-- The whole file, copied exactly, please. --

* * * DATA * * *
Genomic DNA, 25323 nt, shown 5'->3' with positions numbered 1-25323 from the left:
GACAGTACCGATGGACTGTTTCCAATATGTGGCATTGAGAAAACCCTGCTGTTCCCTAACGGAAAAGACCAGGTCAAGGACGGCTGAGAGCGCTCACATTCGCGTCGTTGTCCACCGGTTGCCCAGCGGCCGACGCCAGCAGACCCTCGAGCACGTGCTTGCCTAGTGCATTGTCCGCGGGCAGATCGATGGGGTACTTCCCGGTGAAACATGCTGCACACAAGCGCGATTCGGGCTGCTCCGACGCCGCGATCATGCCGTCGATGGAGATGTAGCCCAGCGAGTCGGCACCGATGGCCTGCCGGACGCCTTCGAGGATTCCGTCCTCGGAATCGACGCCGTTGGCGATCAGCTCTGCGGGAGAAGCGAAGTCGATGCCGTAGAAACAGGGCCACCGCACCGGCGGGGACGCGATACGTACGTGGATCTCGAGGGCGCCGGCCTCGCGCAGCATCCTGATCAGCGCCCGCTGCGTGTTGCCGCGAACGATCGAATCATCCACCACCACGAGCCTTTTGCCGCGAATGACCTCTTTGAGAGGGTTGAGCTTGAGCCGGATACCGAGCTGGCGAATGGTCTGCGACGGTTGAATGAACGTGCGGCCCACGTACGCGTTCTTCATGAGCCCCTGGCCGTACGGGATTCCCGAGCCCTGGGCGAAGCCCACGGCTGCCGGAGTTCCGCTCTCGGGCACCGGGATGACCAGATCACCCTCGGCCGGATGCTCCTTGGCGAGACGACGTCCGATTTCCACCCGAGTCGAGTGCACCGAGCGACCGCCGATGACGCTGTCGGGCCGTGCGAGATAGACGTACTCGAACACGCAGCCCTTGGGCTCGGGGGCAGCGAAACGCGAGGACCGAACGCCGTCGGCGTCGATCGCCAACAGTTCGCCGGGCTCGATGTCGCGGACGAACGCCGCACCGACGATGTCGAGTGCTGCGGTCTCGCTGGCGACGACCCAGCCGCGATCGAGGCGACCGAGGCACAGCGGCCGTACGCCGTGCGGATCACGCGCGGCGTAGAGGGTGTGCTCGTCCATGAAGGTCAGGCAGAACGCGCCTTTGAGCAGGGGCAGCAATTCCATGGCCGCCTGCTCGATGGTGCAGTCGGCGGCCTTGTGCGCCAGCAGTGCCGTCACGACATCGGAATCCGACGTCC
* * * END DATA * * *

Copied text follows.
Genomic DNA, 25323 nt, shown 5'->3' with positions numbered 1-25323 from the left:
GACAGTACCGATGGACTGTTTCCAATATGTGGCATTGAGAAAACCCTGCTGTTCCCTAACGGAAAAGACCAGGTCAAGGACGGCTGAGAGCGCTCACATTCGCGTCGTTGTCCACCGGTTGCCCAGCGGCCGACGCCAGCAGACCCTCGAGCACGTGCTTGCCTAGTGCATTGTCCGCGGGCAGATCGATGGGGTACTTCCCGGTGAAACATGCTGCACACAAGCGCGATTCGGGCTGCTCCGACGCCGCGATCATGCCGTCGATGGAGATGTAGCCCAGCGAGTCGGCACCGATGGCCTGCCGGACGCCTTCGAGGATTCCGTCCTCGGAATCGACGCCGTTGGCGATCAGCTCTGCGGGAGAAGCGAAGTCGATGCCGTAGAAACAGGGCCACCGCACCGGCGGGGACGCGATACGTACGTGGATCTCGAGGGCGCCGGCCTCGCGCAGCATCCTGATCAGCGCCCGCTGCGTGTTGCCGCGAACGATCGAATCATCCACCACCACGAGCCTTTTGCCGCGAATGACCTCTTTGAGAGGGTTGAGCTTGAGCCGGATACCGAGCTGGCGAATGGTCTGCGACGGTTGAATGAACGTGCGGCCCACGTACGCGTTCTTCATGAGCCCCTGGCCGTACGGGATTCCCGAGCCCTGGGCGAAGCCCACGGCTGCCGGAGTTCCGCTCTCGGGCACCGGGATGACCAGATCACCCTCGGCCGGATGCTCCTTGGCGAGACGACGTCCGATTTCCACCCGAGTCGAGTGCACCGAGCGACCGCCGATGACGCTGTCGGGCCGTGCGAGATAGACGTACTCGAACACGCAGCCCTTGGGCTCGGGGGCAGCGAAACGCGAGGACCGAACGCCGTCGGCGTCGATCGCCAACAGTTCGCCGGGCTCGATGTCGCGGACGAACGCCGCACCGACGATGTCGAGTGCTGCGGTCTCGCTGGCGACGACCCAGCCGCGATCGAGGCGACCGAGGCACAGCGGCCGTACGCCGTGCGGATCACGCGCGGCGTAGAGGGTGTGCTCGTCCATGAAGGTCAGGCAGAACGCGCCTTTGAGCAGGGGCAGCAATTCCATGGCCGCCTGCTCGATGGTGCAGTCGGCGGCCTTGTGCGCCAGCAGTGCCGTCACGACATCGGAATCCGACGTCC